On February 6, 1979 a security police employee arrived at the Fifth Middle School in Telšiai and interrogated the following grade 10B students: Auksė Juodviršytė, Almantas Fabijonas, Rolandas Jankauskas. Arūnas Razminas was also interrogated somewhat later. The security agent wanted to recruit the students to work as security police agents. He ordered the students to spy on their friends.

Tenth-grader Romas Perminąs of the Fourth Middle School in Telšiai was systematically persecuted for several months. (Dec. 1978 — Feb. 1979) with the same goal in mind. Security agents meet him near his home on his way to school or coming back; moreover they order him to come to fixed meeting places which the student is ordered to keep secret. Romas Perminąs told the security agents he would not keep anything secret and told all comers about everything in an attempt to rid himself of the security agents. During January-February 1979, the teenager tried to avoid meeting the security agents: he hid from them, did not arrive at the appointed time or bluntly told them he would not come. When this happened, the agents tried to intimidate him in various ways. For example, one security agent even threatened the teenager they would castrate him if they catch him. The security police is especially anxious to have an agent in the tenth grade of the Fourth Middle School in Telšiai because not a single tenth-grade boy has joined the Communist Youth League and two students serve at Holy Mass. Vice Principal Andrijauskas threatened that the Party Bureau will investigate the class because of these "offenses."


At the Fifth Middle School, during one lesson in February of this year, fifth-grade homeroom teacher Urbšienė stood student Arūnas Bladžius in front of the entire class and began to ridi­cule him: "Look, children, you see before you a religious bigot!" Later, she kept grade 5B student Arūnas Remeza after School, ac­cusing the boy of agitating her homeroom student Arūnas Bla-džius to attend church.


Students at the Third Middle School were ordered to answer the following questions:

1.  What religious book have you read (title and author if you

2.Do you believe in God?

3.How many times have you been in church?

4.Do your parents believe?

5.Why do you go to church? (out of curiosity, boredom, someone forces you)?

6.Who else in the class believes, does not believe, doubts (list their names)?

7.Who else in the school believes (write down the class, name, underline the names of those students who serve at Mass, sing in the church choir, participate in processions)?

8.Has any program on a religious theme been conducted in class?

9.Through which subject could you prove that there is no God?

10.During what classes did you discuss God?

11.What Christian denomination do you profess?

N.B. Certain questions in the questionnaire are worded in such a manner that in answering them, the student is forced to become a traitor.



In January 1979, ninth-grade homeroom teacher (Mrs) Bučienė of the First Middle School summoned one of her students, Marytė Česnauskaitė, and questioned her about the reason she does not join the Communist Youth League. When the girl did not reply, the teacher continued:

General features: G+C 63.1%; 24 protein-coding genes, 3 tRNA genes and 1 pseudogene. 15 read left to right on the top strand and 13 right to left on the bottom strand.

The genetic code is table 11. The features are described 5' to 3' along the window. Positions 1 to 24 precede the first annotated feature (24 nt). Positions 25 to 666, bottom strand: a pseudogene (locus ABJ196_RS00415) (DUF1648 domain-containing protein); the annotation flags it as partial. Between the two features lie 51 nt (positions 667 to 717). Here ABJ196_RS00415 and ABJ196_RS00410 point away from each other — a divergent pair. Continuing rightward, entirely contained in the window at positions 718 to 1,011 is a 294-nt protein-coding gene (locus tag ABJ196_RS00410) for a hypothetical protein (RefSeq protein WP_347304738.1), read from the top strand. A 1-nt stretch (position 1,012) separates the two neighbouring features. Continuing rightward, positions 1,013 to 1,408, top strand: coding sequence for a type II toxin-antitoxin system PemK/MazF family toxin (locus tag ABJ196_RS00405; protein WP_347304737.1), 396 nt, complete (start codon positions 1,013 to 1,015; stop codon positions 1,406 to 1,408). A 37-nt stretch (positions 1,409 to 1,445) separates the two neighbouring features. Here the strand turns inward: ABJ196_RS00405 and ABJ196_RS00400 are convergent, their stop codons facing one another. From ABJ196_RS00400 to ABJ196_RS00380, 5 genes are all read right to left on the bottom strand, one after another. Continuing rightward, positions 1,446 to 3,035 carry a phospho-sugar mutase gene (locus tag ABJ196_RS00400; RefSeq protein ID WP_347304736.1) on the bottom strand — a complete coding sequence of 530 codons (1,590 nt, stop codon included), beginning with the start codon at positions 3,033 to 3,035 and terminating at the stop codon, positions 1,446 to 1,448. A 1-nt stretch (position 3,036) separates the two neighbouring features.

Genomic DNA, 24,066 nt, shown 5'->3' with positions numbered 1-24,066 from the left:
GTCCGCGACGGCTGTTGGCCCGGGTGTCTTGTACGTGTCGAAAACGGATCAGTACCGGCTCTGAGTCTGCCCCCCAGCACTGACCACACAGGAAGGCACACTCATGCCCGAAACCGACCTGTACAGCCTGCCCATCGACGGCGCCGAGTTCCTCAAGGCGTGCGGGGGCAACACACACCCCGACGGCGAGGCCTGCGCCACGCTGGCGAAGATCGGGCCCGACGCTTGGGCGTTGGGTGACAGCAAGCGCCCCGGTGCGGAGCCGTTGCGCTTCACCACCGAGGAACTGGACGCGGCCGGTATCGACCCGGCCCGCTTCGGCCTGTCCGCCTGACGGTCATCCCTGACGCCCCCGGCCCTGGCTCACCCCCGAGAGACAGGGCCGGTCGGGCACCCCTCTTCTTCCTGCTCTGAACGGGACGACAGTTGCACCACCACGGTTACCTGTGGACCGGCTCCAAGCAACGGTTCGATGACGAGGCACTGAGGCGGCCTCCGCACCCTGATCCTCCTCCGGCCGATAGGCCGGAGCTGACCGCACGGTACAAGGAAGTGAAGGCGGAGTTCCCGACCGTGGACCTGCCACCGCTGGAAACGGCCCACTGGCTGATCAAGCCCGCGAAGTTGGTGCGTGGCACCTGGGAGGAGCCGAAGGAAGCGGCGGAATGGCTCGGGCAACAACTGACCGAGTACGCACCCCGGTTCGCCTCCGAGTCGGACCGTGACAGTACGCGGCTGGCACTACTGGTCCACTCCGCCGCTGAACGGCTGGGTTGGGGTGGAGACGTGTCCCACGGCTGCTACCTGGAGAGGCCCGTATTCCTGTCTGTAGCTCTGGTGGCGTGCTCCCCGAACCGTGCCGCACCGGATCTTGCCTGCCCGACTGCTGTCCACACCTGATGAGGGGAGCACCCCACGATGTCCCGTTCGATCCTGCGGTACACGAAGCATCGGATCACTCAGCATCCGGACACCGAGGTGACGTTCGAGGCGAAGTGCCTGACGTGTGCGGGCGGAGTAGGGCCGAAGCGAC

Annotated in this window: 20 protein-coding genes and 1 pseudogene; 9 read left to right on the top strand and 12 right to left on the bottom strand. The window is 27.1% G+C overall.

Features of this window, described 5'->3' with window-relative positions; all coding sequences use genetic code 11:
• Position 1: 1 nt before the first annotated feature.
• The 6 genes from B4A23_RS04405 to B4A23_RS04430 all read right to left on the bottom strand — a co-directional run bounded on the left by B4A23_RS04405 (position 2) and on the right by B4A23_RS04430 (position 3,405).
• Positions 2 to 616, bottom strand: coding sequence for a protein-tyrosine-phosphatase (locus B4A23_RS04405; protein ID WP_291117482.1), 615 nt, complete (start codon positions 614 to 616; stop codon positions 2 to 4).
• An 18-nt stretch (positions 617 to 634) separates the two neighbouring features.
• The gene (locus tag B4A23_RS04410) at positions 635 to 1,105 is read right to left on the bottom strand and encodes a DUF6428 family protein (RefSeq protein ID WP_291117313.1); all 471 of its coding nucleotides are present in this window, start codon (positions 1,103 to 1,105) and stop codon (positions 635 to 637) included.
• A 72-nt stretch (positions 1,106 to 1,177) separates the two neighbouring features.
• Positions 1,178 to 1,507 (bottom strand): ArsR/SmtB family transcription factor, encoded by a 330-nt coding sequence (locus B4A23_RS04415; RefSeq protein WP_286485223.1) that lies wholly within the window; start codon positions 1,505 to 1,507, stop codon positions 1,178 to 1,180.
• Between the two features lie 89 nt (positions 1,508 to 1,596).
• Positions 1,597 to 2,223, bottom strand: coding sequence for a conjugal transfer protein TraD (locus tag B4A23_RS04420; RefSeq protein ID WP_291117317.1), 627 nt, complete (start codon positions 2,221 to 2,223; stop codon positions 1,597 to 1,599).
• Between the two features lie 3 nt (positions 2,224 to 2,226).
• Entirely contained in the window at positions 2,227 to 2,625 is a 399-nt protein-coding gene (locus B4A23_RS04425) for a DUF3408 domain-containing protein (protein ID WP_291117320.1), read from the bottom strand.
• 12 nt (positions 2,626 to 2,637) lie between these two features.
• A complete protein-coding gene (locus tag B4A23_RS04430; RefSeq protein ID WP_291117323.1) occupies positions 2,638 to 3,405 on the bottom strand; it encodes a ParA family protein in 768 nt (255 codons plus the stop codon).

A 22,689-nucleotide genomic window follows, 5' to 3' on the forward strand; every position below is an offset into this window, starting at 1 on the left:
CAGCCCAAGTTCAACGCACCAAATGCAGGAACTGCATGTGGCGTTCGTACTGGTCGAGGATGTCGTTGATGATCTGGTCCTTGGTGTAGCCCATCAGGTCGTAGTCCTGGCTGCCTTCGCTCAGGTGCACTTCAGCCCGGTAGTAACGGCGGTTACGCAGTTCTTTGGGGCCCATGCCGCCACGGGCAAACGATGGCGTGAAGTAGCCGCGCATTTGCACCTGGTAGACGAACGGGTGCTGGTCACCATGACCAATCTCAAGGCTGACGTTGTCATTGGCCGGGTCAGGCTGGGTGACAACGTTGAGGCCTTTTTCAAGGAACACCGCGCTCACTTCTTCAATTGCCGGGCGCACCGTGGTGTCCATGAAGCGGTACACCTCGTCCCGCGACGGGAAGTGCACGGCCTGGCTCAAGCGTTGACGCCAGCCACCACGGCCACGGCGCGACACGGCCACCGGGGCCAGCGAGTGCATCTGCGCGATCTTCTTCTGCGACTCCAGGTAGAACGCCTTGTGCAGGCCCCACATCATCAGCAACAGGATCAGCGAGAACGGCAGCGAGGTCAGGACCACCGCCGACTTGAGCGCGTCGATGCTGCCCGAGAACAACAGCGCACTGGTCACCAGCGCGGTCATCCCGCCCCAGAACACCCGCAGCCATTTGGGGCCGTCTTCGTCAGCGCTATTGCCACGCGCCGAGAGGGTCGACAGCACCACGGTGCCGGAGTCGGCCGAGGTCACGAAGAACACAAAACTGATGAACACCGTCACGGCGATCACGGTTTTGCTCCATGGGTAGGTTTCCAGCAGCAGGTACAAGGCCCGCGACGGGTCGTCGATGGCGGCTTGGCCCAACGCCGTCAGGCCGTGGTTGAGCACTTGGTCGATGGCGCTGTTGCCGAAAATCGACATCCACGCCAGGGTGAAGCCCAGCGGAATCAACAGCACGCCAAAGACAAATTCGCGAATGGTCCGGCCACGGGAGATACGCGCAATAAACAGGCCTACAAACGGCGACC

"I know, you go to church!"

"Yes, I am a believer and attend church."

The teacher began to explain the "nonsense" of believing in God and advised the girl to read atheist books.

"No, I won't read such books, because I don't like them," the girl replied boldly.

Finally, the teacher compromised:

"Well, if you can't do otherwise, go ahead and attend that church of yours, but at least don't participate in "extra activities." The student laughed:

"There are no extra activities there. We neither dance nor put on plays there, we pray in church!"

Several days later, there was an open classroom Communist Youth League meeting durint which religious was to be discussed. Marytė asked the class teacher to excuse her from attending the meeting. Teacher Bučienė would not excuse her from the meeting. While the class Communist Youth members slandered religion, the girl calmly read from a collection of poems by Maironis. Afterward, the class Communist Youth members besieged Marytė with ques­tions: Why does she believe? Why does she attend church? etc. The girl did not answer the questions. Then the homeroom teacher addressed her:

"Why won't you speak with and answer your friends?"

"I will not answer here. Come to my home, we will talk there."

"But your parents will be there!"

"But, teacher, I don't hide anything from my parents!" the girl exclaimed in surprise.



At the First Middle School, grade 4C homeroom teacher (Mrs) Brigaliūnienė harassed student Rita Ruzgytė for a long time. When summoned, the girl's mother urged the teachers to direct more atten­tion to those students who are hoodlums, rob their friends in the street and in school, swear and smoke. Since her daughter has com­mitted no offense, she asked the teacher to stop keeping her after school simply because she attends church.



In October 1978, teacher Markienė of the First Middle School kept student Santa Bučytė after school. She scolded the girl for attending church and ordered her to bring her mother to school the next day.

When she arrived at school, the girl's mother asked the teacher what had happened—perhaps the girl had become a poor student? "No, your daughter is a very good student." "Then perhaps her behavior is bad?" the motjer inquired. "No,   her behavior is   also  good.   Your daughter attends church!"

"And is that a crime?" the mother exclaimed in astonish­ment. "She wants to go and I don't forbid her because I also attend church."

The angry teacher retorted:

"I don't want to lose my job because of your daughter!"

Švėkšna (Rayon of Šilutė)